As YouTube grew it became a spawning ground for new entrants into the world of "journalism" and broadcasting. The internet fast became a rival for writing. And as it changed, it changed the world it was broadcasting as well. A world that now moved faster than ever before. As our habits changed in accordance it was no surprise that soon our attention moved to what people on the internet had to say as much as what they had to say in a written piece. We as consumers and readers became too busy or rushed to spend time pouring over a string of paragraphs when we could just as easily watch the same general opinion on the internet while we defecate or have a coffee. I am a sterling example of this as next to my bed sits several issues of Top Gear magazines that I haven't read. All in date order, waiting. I rarely have the time juggling two jobs and writing this guff to read them. Two books sit atop my bedside table that have suffered much the same fate. So dire is the situation that there are Hyundai's going around that I had no clue existed. I was surprised by a Vauxhall the other day thinking I'd spotted a prototype that had escaped from Millbrook just down the road, only for it to be a production car and just on the road normally. So I'm as much the problem in this regard as I am the moron writing about it. So what's to be done? Where are magazines headed?
If we look away from printed magazines for a beat and turn our eye to televised motoring magazines. There's been a marked decline in actual magazine based car telly. Think about early Top Gear, like properly early Top Gear when they would review a basic Mondeo or 3-Series because people would still tune in for valued opinions and facts as much as they would to see the new Chrysler 300C Hemi, Vauxhall Monaro and S-Type R duke it out on the beach in a weird battle of the colonies. But even then the silliness was reserved for seeing how many bouncy castles an ice cream van could jump over. The show in series five and series six was still a true motoring magazine blending reviews for many sectors of the market with a sense of fun and chaos. But then as the viewership changed the show pivoted towards more of the fun and chaos. Big adventures and challenges. Fifth Gear in a weird way became the bastion for sensible reviews on the small screen. Top Gear would go on to evolve and become what we knew it as, an entertainment show with a strong basis in the automotive.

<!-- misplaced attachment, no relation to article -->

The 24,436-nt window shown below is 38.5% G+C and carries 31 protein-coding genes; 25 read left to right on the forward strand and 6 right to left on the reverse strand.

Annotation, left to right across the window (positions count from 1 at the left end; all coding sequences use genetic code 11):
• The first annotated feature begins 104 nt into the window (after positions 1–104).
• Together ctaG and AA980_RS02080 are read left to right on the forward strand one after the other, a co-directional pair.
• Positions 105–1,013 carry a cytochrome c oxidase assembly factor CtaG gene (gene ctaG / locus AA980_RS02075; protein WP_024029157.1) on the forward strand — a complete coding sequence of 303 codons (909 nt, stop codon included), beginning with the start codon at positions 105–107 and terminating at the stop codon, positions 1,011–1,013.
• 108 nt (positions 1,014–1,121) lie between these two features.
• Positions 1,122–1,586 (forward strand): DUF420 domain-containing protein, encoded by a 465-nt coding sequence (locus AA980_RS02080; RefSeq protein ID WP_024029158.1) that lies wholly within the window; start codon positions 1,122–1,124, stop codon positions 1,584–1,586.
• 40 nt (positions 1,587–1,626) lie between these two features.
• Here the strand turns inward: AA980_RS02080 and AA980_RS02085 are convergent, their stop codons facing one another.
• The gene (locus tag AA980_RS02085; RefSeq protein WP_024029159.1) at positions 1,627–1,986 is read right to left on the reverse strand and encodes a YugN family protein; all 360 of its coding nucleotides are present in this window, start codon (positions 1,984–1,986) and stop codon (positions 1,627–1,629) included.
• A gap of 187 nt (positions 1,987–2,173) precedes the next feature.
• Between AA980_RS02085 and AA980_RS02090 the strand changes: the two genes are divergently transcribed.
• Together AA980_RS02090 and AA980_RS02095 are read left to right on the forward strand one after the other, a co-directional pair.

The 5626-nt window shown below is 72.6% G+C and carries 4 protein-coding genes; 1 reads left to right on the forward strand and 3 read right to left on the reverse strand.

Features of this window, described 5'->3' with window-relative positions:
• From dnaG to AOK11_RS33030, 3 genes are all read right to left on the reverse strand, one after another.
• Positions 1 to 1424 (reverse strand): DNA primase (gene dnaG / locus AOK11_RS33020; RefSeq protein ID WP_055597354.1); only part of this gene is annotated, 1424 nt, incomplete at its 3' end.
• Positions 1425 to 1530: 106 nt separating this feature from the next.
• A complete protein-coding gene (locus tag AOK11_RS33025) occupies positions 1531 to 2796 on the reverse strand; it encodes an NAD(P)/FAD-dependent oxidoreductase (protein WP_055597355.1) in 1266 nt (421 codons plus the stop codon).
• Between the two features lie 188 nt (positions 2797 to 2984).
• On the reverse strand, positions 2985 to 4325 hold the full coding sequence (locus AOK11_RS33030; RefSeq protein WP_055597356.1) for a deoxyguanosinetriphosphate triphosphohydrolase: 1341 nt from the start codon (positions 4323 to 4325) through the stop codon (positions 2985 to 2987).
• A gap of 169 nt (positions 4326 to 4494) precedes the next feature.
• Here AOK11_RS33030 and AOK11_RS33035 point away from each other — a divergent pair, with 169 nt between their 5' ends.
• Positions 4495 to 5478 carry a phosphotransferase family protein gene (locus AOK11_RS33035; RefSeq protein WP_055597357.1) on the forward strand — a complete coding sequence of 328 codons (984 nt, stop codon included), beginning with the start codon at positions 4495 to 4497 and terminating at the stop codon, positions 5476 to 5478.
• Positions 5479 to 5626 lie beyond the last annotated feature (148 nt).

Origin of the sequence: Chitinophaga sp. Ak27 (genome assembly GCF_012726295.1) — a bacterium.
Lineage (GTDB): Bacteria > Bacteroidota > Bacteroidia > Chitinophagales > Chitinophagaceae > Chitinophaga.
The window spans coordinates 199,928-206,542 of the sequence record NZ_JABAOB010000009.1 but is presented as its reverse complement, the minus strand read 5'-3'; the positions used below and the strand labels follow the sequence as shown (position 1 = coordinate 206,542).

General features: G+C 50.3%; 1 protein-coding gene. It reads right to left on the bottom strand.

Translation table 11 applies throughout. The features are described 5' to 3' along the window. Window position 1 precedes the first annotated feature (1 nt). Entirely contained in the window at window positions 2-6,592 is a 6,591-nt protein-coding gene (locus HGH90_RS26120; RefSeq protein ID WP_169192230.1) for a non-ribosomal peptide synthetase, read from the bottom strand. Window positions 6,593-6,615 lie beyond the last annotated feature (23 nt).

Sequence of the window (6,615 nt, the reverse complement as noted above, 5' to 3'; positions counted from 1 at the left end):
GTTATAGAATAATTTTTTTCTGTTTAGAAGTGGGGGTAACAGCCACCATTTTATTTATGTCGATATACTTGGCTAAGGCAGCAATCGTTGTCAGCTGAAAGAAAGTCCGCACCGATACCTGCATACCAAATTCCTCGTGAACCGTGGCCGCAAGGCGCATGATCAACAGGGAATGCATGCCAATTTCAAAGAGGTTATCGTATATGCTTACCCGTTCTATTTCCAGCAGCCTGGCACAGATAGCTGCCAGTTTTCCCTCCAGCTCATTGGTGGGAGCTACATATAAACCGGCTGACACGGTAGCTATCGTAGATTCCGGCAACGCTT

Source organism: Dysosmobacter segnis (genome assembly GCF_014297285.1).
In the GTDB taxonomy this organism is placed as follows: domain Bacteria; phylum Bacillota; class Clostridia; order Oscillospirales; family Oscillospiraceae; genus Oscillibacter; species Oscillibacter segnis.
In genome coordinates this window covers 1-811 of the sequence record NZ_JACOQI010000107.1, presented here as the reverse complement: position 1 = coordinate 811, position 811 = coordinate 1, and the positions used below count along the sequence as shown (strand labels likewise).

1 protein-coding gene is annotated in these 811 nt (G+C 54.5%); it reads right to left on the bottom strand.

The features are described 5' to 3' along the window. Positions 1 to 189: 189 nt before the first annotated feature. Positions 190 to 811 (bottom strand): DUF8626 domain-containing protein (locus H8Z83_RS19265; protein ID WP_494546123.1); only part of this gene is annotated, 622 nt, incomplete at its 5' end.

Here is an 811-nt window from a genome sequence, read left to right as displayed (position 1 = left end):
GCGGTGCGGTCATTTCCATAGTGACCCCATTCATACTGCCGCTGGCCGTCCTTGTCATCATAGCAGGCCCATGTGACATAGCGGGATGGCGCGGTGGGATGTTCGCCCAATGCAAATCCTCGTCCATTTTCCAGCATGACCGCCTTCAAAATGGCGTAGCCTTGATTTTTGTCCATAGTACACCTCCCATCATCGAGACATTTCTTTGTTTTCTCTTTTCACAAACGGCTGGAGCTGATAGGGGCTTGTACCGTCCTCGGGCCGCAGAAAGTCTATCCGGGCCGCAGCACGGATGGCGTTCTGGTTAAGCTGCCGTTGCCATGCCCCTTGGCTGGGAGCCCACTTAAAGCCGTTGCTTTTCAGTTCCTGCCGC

Which begs the question, where do you go if you want some impartial facts about a car you're looking at? You can't go to the dealership because the man in the shiny suit will tell you that the car you're looking at is the best thing since sliced bread. Top Gear these days does offer some good advice in the magazine and online. Auto Car and What Car? are stalwarts of consumer advice from everyman accessible reviews to details about when to buy and how to buy or purchase. But even then, are they sat like King Canute, fighting a changing tide of how we buy cars?